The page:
From here you can use the WebdriverIO API & developer guide to write your automation.

Sync vs Async

The biggest addition to WebdriverIO is that everything is now synchronous by default. No promises are necessary and steps will execute in the order they are written. All commands are now blocking the execution of the test process until they’ve resolved. Please note that generators cannot be used with synchronous code.

You can globally change the behavior of test specs by setting sync=false in the config file. This will force every spec to fire asynchronously.

Occasionally, you may want to invoke a single async function. This is accomplished by setting a function's name to async.

describe('some feature', function () {
    // ...
    it('I am an old test running asynchronous', function async () {
        return browser
            .click('button=some button')
            .getText('.myElem').then(function (text) {
                expect(text)'some text');

    it('I am a new test running synchronous', function () {

        var button = browser.element('.myButton');;

        expect(browser.getText('label'))'some text');

The Page Object Pattern

One of the challenges of writing test automation is keeping your selectors (classes, id's, or xpath') up to date with the latest version of your code. The next challenge is to keep the code you write nice and DRY (don't repeat yourself). The page object pattern helps us accomplish this in one solution. Instead of including our selectors in our step definitions, we instead place them in a <pagename>.js file where we can manage all these selectors together.

You can also place reusable functions or logic inside of these pages and call them from your step files. The page object serves as a layer of abstraction between tests and code. When A test fails, it fails on a individual step. That step may call a selector that is no longer valid, but that selector may be used by many other steps. By having a single source of truth of what the selector is supposed to be, fixing one selector on the page object could repair a number of failing tests that were affected by the same selector.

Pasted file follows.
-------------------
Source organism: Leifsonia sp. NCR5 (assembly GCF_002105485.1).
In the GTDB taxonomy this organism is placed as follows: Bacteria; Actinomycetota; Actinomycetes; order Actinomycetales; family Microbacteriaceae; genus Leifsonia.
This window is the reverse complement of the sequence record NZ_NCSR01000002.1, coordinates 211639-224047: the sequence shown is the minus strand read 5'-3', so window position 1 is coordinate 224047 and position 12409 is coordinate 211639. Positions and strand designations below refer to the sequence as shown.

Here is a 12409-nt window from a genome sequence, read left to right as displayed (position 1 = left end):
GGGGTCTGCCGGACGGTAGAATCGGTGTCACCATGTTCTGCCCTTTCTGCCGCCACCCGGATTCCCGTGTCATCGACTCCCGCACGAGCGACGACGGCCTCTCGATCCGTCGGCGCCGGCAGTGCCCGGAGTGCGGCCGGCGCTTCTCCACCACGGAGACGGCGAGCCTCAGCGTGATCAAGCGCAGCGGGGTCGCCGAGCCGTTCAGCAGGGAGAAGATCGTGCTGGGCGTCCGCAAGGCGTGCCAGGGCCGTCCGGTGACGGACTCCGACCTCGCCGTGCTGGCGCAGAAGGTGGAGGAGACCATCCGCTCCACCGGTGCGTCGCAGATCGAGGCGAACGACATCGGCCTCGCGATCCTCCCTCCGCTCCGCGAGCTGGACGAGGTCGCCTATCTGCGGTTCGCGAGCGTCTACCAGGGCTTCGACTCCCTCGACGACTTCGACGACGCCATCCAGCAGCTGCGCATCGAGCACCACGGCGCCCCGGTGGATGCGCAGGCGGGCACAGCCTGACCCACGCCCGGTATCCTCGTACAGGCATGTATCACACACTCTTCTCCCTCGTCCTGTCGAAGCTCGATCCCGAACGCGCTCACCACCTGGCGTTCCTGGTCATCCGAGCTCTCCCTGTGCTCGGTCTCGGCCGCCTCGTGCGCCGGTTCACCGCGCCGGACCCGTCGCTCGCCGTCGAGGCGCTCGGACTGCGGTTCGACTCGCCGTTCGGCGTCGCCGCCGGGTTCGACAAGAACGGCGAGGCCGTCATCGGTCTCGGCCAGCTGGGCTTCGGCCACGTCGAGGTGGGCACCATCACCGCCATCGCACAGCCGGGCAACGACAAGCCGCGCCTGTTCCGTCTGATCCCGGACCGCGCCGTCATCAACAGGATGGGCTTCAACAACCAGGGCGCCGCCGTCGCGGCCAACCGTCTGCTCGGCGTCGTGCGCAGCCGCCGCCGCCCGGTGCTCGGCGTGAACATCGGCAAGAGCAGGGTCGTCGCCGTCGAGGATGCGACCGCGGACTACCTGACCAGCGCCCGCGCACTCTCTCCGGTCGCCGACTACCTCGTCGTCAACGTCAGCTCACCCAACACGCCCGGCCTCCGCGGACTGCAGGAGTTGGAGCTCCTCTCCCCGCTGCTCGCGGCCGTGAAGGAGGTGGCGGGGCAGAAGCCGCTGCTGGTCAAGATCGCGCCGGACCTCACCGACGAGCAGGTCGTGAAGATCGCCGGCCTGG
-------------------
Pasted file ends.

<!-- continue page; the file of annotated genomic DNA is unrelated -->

An object called Page will be created with the prototype model. This ensures that every instance of a page object is exported as a stateless construct. Any any changes to that state are handled in the browser, rather than on the server.

It is preferable to separate page objects into individual files that end with .page.js. These will require the basic page.js prototype construct and create new objects for each individual page.

For information on how the page object pattern is implemented in webdriverIO, visit this topic page in the developer guide.

Further reading on the page object design pattern can be found on Martin Fowler's website.

Be sure to lint your files

npm run lint

Some things are just the way they are with cucumber, so you may need to add single line exclusions for your Given/When/Then statements with eslint-line-disable new-cap.

With page objects, we want all our selectors to be in line so we can see them easier, so you will want to disable the lint on those lines as well.

eslint-disable-line key-spacing

Need help?

If you have questions or any problems using WebdriverIO join the Gitter Chat, reach out on Twitter or just file an issue on Github. The WebdriverIO contributor community is very active and responsive to problems and questions. Improvements are being made and issues are being closed every day.

Also if you miss any feature, let us know so we can make WebdriverIO even better. For news or announcements check @WebdriverIO on Twitter.


WebdriverIO was originated by Camilo Tapia's initial Selenium project called WebdriverJS, which was the first Webdriver project on NPM. In 2014, the project was renamed WebdriverIO later on. This boilerplate is a pre-configured version of webdriverIO meant to jump-start the process of writing new test automation or adding test automation to existing node.js applications. You can start from scratch by viewing the official guide here.